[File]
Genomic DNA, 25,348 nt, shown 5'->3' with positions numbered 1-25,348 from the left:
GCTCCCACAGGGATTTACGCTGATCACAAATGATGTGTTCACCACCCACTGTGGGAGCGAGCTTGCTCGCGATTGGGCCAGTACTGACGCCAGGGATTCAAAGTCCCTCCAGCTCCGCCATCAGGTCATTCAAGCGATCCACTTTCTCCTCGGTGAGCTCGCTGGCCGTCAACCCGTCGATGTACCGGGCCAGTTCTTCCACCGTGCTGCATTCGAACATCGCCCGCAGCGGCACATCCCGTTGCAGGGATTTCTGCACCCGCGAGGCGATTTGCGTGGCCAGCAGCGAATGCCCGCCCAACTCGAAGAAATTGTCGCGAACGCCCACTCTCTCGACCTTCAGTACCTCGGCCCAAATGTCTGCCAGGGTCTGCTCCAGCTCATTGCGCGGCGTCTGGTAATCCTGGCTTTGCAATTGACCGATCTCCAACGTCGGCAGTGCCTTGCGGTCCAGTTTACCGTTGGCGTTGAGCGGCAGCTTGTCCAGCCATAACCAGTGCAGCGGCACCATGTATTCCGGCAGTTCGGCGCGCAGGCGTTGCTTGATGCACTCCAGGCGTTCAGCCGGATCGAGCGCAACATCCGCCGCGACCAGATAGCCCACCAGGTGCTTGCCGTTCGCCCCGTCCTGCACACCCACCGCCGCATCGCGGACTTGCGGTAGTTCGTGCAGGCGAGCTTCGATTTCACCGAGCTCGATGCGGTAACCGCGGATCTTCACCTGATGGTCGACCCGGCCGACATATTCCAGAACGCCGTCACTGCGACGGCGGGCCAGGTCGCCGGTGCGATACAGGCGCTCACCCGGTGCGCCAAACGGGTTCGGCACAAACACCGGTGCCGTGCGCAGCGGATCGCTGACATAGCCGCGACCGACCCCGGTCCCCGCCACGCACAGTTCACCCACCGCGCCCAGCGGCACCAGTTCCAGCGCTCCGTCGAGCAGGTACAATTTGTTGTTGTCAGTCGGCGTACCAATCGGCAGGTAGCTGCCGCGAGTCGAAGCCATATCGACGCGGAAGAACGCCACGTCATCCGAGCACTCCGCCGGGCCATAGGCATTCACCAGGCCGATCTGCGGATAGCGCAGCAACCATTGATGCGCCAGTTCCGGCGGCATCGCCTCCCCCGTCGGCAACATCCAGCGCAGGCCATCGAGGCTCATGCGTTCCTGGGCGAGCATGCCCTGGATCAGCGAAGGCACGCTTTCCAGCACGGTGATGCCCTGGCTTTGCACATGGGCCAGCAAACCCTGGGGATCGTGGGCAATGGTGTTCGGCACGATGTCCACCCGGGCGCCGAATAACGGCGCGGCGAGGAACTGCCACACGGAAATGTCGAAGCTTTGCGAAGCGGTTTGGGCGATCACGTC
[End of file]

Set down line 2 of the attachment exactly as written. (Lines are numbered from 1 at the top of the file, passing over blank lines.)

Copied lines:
GCTCCCACAGGGATTTACGCTGATCACAAATGATGTGTTCACCACCCACTGTGGGAGCGAGCTTGCTCGCGATTGGGCCAGTACTGACGCCAGGGATTCAAAGTCCCTCCAGCTCCGCCATCAGGTCATTCAAGCGATCCACTTTCTCCTCGGTGAGCTCGCTGGCCGTCAACCCGTCGATGTACCGGGCCAGTTCTTCCACCGTGCTGCATTCGAACATCGCCCGCAGCGGCACATCCCGTTGCAGGGATTTCTGCACCCGCGAGGCGATTTGCGTGGCCAGCAGCGAATGCCCGCCCAACTCGAAGAAATTGTCGCGAACGCCCACTCTCTCGACCTTCAGTACCTCGGCCCAAATGTCTGCCAGGGTCTGCTCCAGCTCATTGCGCGGCGTCTGGTAATCCTGGCTTTGCAATTGACCGATCTCCAACGTCGGCAGTGCCTTGCGGTCCAGTTTACCGTTGGCGTTGAGCGGCAGCTTGTCCAGCCATAACCAGTGCAGCGGCACCATGTATTCCGGCAGTTCGGCGCGCAGGCGTTGCTTGATGCACTCCAGGCGTTCAGCCGGATCGAGCGCAACATCCGCCGCGACCAGATAGCCCACCAGGTGCTTGCCGTTCGCCCCGTCCTGCACACCCACCGCCGCATCGCGGACTTGCGGTAGTTCGTGCAGGCGAGCTTCGATTTCACCGAGCTCGATGCGGTAACCGCGGATCTTCACCTGATGGTCGACCCGGCCGACATATTCCAGAACGCCGTCACTGCGACGGCGGGCCAGGTCGCCGGTGCGATACAGGCGCTCACCCGGTGCGCCAAACGGGTTCGGCACAAACACCGGTGCCGTGCGCAGCGGATCGCTGACATAGCCGCGACCGACCCCGGTCCCCGCCACGCACAGTTCACCCACCGCGCCCAGCGGCACCAGTTCCAGCGCTCCGTCGAGCAGGTACAATTTGTTGTTGTCAGTCGGCGTACCAATCGGCAGGTAGCTGCCGCGAGTCGAAGCCATATCGACGCGGAAGAACGCCACGTCATCCGAGCACTCCGCCGGGCCATAGGCATTCACCAGGCCGATCTGCGGATAGCGCAGCAACCATTGATGCGCCAGTTCCGGCGGCATCGCCTCCCCCGTCGGCAACATCCAGCGCAGGCCATCGAGGCTCATGCGTTCCTGGGCGAGCATGCCCTGGATCAGCGAAGGCACGCTTTCCAGCACGGTGATGCCCTGGCTTTGCACATGGGCCAGCAAACCCTGGGGATCGTGGGCAATGGTGTTCGGCACGATGTCCACCCGGGCGCCGAATAACGGCGCGGCGAGGAACTGCCACACGGAAATGTCGAAGCTTTGCGAAGCGGTTTGGGCGATCACGTC